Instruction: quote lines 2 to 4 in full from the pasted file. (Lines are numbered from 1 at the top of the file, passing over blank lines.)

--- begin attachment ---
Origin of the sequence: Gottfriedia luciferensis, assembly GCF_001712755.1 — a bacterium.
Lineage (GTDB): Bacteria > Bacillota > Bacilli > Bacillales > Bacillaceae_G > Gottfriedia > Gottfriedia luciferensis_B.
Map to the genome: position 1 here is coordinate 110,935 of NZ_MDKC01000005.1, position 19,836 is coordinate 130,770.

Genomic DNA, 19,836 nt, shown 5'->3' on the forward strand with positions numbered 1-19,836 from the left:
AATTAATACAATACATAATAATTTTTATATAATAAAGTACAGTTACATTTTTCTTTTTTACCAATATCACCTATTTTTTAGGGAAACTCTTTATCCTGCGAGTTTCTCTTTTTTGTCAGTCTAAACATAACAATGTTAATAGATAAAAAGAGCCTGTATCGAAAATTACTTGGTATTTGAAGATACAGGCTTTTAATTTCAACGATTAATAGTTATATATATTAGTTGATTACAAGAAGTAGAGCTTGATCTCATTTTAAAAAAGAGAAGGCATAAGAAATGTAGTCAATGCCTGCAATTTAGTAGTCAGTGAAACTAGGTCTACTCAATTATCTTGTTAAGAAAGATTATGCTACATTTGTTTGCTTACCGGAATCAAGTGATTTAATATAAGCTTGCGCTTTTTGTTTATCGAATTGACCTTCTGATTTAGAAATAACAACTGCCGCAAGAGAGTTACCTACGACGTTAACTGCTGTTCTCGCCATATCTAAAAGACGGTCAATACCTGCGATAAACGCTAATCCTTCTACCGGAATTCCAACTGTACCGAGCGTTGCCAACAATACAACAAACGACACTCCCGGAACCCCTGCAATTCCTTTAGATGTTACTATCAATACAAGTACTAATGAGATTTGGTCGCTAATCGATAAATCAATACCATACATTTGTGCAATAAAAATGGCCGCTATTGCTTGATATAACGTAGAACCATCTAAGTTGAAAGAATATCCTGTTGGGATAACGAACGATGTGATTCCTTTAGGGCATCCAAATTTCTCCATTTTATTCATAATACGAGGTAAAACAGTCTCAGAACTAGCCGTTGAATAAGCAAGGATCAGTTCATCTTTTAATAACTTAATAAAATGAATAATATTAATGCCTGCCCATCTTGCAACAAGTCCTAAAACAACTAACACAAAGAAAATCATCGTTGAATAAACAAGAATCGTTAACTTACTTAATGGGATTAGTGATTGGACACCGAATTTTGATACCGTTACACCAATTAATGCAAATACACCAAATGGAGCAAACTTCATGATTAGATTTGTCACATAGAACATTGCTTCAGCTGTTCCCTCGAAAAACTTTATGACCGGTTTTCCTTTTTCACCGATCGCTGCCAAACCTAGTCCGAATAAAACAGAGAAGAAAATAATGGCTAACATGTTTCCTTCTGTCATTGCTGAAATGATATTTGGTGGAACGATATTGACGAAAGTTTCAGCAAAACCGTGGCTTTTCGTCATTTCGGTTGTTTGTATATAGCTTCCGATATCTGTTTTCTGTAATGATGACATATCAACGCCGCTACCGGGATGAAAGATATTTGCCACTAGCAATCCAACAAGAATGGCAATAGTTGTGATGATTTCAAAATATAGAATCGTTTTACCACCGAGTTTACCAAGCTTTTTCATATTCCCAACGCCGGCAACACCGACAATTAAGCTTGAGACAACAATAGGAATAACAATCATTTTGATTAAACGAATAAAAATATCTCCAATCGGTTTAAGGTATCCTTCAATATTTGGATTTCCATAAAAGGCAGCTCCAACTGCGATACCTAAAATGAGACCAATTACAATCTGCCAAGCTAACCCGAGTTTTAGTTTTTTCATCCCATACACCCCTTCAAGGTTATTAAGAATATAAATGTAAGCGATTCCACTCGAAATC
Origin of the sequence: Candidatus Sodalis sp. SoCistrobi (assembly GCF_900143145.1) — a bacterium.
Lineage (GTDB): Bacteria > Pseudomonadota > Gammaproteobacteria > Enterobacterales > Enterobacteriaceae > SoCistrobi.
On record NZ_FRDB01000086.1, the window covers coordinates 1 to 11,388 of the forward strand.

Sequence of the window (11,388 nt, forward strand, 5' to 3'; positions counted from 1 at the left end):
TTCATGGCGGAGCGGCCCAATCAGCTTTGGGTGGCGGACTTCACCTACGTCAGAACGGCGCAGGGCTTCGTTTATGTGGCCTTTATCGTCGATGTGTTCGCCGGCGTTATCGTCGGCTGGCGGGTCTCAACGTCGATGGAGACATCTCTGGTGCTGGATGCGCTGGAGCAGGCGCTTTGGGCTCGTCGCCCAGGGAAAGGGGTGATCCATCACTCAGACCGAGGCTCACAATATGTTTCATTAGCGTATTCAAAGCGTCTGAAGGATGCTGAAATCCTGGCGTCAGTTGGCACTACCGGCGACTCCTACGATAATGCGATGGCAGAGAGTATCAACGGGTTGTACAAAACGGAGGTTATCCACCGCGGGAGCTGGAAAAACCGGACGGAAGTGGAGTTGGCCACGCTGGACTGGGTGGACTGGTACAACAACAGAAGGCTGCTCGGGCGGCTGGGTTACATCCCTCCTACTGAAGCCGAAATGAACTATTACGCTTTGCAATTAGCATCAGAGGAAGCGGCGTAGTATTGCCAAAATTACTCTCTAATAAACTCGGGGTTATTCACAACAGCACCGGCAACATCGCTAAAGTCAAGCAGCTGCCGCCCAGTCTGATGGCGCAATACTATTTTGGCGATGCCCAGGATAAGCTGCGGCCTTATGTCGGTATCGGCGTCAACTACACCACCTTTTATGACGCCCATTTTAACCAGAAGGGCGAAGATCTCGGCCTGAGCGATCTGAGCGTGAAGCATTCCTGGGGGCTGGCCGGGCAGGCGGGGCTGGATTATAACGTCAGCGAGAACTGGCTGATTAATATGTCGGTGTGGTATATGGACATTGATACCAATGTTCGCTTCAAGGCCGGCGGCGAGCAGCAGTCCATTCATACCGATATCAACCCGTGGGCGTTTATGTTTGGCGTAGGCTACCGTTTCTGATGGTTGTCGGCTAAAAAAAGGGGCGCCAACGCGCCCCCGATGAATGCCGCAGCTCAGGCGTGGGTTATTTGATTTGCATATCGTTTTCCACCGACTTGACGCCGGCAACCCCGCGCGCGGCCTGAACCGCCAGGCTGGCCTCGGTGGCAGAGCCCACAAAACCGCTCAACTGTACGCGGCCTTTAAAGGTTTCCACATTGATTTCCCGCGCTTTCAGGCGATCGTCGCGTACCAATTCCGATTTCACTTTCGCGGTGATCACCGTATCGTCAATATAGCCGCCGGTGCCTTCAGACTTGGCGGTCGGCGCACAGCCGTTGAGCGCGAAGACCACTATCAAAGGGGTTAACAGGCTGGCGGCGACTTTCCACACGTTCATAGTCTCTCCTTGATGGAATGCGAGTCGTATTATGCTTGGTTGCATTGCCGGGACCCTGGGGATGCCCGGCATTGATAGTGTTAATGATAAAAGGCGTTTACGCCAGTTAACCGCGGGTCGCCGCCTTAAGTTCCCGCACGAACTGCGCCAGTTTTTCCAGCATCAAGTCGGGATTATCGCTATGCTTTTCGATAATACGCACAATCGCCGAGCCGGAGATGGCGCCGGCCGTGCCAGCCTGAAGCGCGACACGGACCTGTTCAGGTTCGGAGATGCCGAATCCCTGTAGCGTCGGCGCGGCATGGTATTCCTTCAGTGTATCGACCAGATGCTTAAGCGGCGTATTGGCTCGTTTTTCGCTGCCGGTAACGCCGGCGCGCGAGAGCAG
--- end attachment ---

Lineage (GTDB): Bacteria > Bacillota > Bacilli > Bacillales > Bacillaceae_G > Gottfriedia > Gottfriedia luciferensis_B.
Map to the genome: position 1 here is coordinate 110,935 of NZ_MDKC01000005.1, position 19,836 is coordinate 130,770.

Genomic DNA, 19,836 nt, shown 5'->3' on the forward strand with positions numbered 1-19,836 from the left: